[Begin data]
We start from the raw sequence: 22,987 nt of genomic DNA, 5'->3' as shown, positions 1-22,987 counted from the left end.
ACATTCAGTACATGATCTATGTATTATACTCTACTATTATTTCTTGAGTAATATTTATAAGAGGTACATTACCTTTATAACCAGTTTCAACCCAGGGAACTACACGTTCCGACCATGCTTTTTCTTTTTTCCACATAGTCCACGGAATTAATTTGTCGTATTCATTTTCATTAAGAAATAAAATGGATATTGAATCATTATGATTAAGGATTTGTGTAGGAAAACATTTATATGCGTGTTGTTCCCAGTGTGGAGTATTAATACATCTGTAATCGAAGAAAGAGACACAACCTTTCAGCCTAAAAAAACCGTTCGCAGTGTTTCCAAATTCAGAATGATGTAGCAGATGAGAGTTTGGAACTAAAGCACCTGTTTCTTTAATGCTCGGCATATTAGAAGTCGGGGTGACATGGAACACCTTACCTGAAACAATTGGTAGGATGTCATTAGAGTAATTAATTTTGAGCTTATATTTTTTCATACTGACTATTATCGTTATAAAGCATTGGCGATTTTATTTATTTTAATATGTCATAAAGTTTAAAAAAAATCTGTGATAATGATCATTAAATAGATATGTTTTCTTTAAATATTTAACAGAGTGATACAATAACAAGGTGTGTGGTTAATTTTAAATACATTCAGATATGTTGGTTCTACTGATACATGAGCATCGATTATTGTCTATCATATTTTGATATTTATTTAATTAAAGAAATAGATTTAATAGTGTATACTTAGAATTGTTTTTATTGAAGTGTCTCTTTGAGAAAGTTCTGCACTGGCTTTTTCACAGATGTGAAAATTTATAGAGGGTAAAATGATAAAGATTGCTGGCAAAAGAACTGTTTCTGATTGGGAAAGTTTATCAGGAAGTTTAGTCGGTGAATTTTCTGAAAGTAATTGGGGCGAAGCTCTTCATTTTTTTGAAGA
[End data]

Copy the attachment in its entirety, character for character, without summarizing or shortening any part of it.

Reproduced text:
We start from the raw sequence: 22,987 nt of genomic DNA, 5'->3' as shown, positions 1-22,987 counted from the left end.
ACATTCAGTACATGATCTATGTATTATACTCTACTATTATTTCTTGAGTAATATTTATAAGAGGTACATTACCTTTATAACCAGTTTCAACCCAGGGAACTACACGTTCCGACCATGCTTTTTCTTTTTTCCACATAGTCCACGGAATTAATTTGTCGTATTCATTTTCATTAAGAAATAAAATGGATATTGAATCATTATGATTAAGGATTTGTGTAGGAAAACATTTATATGCGTGTTGTTCCCAGTGTGGAGTATTAATACATCTGTAATCGAAGAAAGAGACACAACCTTTCAGCCTAAAAAAACCGTTCGCAGTGTTTCCAAATTCAGAATGATGTAGCAGATGAGAGTTTGGAACTAAAGCACCTGTTTCTTTAATGCTCGGCATATTAGAAGTCGGGGTGACATGGAACACCTTACCTGAAACAATTGGTAGGATGTCATTAGAGTAATTAATTTTGAGCTTATATTTTTTCATACTGACTATTATCGTTATAAAGCATTGGCGATTTTATTTATTTTAATATGTCATAAAGTTTAAAAAAAATCTGTGATAATGATCATTAAATAGATATGTTTTCTTTAAATATTTAACAGAGTGATACAATAACAAGGTGTGTGGTTAATTTTAAATACATTCAGATATGTTGGTTCTACTGATACATGAGCATCGATTATTGTCTATCATATTTTGATATTTATTTAATTAAAGAAATAGATTTAATAGTGTATACTTAGAATTGTTTTTATTGAAGTGTCTCTTTGAGAAAGTTCTGCACTGGCTTTTTCACAGATGTGAAAATTTATAGAGGGTAAAATGATAAAGATTGCTGGCAAAAGAACTGTTTCTGATTGGGAAAGTTTATCAGGAAGTTTAGTCGGTGAATTTTCTGAAAGTAATTGGGGCGAAGCTCTTCATTTTTTTGAAGA